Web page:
Ethiopia is working to stem illegal financial flows (IFFs) of billions of US dollars every year through trade misinvoicing in collaboration with foreign partners, according to one of the country’s senior tax authority officials.
Director of planning and performance follow-up at the Ethiopian Customs and Revenue Authority (ERCA), Sisay Baharu, was commenting on Global Financial Intelligence’s (GFI’s) recent report, Illicit Financial Flows from Developing Countries: 2004-2013,which was published in December, (Trade Based Financial Crimes, 30 January 2015).
The GFI report said Ethiopia was losing close to two billion US dollars on average each year through trade misinvoicing.
Out of the total of nearly US$26 billion channeled out of Ethiopia via IFFs in the ten years from 2004 to 2013, about US$19.7 billion left the country through trade misinvoicing, mainly by importers, according to the GFI report.
“As of last year, we are working hard to combat the practice [of misinvoicing], especially on under-invoicing by importers and local traders,” according to Baharu.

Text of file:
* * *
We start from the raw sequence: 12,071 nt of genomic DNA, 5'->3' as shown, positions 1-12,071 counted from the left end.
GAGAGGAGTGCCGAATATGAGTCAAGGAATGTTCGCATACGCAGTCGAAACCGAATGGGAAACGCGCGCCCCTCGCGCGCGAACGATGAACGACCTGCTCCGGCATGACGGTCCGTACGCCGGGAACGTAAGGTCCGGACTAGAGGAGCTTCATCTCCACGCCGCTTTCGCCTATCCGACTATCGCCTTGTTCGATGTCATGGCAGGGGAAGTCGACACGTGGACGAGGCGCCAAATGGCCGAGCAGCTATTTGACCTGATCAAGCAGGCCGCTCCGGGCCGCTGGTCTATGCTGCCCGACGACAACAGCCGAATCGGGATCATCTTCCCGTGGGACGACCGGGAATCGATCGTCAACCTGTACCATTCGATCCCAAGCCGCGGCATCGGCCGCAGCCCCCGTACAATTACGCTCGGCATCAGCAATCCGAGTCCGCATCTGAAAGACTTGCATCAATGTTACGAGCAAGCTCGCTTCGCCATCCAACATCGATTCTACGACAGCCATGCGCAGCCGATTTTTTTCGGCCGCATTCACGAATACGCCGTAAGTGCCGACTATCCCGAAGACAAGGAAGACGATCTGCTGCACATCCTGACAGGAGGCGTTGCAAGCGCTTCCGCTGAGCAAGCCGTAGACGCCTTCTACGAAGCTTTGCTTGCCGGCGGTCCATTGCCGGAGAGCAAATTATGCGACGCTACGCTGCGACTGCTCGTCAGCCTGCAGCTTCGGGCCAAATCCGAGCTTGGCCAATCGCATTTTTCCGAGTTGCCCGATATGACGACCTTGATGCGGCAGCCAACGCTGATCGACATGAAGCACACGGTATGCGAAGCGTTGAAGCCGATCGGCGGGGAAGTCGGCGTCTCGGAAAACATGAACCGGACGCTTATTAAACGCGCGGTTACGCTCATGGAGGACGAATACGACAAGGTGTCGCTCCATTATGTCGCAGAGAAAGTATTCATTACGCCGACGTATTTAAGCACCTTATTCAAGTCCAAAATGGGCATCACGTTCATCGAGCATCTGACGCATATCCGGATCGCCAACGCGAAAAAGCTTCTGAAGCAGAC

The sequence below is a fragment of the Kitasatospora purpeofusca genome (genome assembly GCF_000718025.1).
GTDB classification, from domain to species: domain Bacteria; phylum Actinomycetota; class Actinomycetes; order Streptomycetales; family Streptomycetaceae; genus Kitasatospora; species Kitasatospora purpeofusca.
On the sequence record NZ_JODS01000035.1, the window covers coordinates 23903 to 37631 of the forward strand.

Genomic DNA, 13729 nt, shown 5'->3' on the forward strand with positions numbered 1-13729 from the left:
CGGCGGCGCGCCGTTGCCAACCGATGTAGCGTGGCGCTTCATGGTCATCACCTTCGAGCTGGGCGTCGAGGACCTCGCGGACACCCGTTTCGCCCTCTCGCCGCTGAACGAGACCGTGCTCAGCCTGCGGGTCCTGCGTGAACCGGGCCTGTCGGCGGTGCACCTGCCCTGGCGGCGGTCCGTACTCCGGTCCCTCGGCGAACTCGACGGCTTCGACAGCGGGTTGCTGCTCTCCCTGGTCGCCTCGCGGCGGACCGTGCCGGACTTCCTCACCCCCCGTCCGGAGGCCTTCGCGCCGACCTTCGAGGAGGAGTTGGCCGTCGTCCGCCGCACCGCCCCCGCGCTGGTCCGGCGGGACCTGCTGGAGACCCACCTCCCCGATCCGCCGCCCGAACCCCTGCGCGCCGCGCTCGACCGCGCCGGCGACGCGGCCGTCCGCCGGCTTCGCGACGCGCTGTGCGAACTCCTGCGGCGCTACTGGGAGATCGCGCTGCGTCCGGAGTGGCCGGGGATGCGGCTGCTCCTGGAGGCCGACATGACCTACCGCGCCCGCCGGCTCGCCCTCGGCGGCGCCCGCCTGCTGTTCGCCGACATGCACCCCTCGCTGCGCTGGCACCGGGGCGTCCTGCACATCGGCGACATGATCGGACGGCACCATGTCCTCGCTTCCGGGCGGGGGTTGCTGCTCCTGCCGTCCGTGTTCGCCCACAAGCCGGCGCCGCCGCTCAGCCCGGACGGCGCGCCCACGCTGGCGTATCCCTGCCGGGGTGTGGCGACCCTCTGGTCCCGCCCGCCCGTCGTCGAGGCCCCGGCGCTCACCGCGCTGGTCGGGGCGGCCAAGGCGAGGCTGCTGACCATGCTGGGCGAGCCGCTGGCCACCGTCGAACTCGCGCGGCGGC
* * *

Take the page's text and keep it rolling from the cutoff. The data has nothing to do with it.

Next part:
“In collaboration with Indian customs and excise, last year we…replaced the old system and established a new customs database, which is linked to global price and which updates itself automatically,” he said.
Rewards for informers
“In addition, we are also identifying major importers in the country and closely following their activities with our intelligence unit,” Baharu said.
We also plan to continue using the public to inform us about tax frauds,” he said, adding that informers could be paid up to 10 per cent of “stolen” tax money that they help to recover.
Categories: Trade Based Financial crimes News